Gabrielle Funaro Strong ’86

2001 Catharine Lealtad
Service to Society Award

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In 1983, Gabrielle Strong was a young parent and recent graduate of The Red School House, St. Paul’s alternative high school for American Indian students. A Sisseton-Wahpeton Dakota, she was part of the group that obtained the initial $80,000 grant to start Ain Dah Yung, “Our Home,” an emergency shelter for American Indian youth. She graduated from Macalester with a sociology major and joined Ain Dah Yung as a counselor. In 1991, in recognition of her work with Indian children and families, Strong was named a Macalester Distinguished Citizen. With the aid of a Bush Leadership Fellowship, she earned her master’s in social work in 1994 from the University of Minnesota.

In the last decade, Strong has served as the executive director of Ain Dah Yung, leading the organization through phenomenal growth. The center now has a budget of $1.4 million, operates three sites and provides not only emergency shelter for American Indian youth but transitional housing, family support services, outreach and legal advocacy. “I went through my own personal struggles and it took a while for things to click for me,” Strong says, “but I never doubted that I would be of some service.”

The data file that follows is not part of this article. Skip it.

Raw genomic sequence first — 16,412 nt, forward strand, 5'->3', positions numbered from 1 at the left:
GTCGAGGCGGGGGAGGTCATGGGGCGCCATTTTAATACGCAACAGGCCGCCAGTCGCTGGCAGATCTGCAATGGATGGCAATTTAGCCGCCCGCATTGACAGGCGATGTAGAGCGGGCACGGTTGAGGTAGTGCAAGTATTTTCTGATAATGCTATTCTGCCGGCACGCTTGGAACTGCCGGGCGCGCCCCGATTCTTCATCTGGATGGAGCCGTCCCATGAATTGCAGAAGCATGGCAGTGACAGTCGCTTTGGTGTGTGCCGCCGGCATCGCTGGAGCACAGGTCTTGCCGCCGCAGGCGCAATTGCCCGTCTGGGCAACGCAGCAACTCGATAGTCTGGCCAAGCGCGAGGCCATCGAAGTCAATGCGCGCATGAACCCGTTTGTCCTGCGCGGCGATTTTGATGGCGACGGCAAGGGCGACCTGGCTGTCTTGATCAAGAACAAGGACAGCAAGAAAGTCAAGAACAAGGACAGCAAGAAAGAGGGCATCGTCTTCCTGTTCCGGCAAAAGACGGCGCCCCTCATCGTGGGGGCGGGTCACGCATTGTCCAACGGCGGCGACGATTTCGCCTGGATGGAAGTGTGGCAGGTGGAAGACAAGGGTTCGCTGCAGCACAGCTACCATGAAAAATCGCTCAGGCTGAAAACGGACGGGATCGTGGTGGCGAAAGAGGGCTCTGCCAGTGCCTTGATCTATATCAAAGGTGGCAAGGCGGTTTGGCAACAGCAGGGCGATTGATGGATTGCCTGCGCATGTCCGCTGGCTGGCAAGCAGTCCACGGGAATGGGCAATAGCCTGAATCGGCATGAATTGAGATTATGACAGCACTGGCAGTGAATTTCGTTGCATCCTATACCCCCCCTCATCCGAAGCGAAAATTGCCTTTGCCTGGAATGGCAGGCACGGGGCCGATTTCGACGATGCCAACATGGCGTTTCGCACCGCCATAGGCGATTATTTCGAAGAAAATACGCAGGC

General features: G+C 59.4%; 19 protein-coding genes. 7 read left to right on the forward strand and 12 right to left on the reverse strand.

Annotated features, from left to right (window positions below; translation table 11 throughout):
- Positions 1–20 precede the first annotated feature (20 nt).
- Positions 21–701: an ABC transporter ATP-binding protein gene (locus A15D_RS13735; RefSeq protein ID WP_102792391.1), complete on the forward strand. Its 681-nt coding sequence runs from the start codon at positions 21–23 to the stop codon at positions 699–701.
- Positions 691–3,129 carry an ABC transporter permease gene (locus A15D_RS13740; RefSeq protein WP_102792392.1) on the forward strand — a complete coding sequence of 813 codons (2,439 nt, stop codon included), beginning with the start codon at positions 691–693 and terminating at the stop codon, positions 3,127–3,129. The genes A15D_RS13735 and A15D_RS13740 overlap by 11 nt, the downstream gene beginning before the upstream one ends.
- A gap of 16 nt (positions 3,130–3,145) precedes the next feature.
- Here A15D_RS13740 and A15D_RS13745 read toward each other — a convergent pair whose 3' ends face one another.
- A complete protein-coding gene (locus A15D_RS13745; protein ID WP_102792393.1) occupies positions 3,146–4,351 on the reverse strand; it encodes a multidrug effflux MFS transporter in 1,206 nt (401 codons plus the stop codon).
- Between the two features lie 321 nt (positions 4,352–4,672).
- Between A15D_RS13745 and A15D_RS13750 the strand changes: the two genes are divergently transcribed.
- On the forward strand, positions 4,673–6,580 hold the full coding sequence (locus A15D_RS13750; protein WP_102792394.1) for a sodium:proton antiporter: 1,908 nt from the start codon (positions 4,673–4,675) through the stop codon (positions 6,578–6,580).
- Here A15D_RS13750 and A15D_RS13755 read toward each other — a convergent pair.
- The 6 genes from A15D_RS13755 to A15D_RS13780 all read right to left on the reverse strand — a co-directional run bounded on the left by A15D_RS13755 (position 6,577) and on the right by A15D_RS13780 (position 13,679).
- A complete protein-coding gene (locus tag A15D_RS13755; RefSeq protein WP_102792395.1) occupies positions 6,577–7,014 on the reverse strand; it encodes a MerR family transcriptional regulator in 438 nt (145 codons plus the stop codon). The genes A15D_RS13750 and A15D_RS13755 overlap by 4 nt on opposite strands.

Now she helps that “click” happen for others by serving on the St. Paul Public Schools’ Indian Education Parent Advisory Committee and on the state’s Indian Child Welfare Council. Her long list of honors includes the Special Recognition Award from BIHA (Black, Indian, Hispanic and Asian) Women in Action and the Konopka Award for outstanding residential care for youth from the Minnesota Citizens Council on Crime and Justice. She is soon to be portrayed in Katherine Martin’s book Women of Courage, Vol. 2. This past March, Strong began a 10-month sabbatical devoted to study of the Dakota language, supported by a leadership initiative grant from the St. Paul Companies.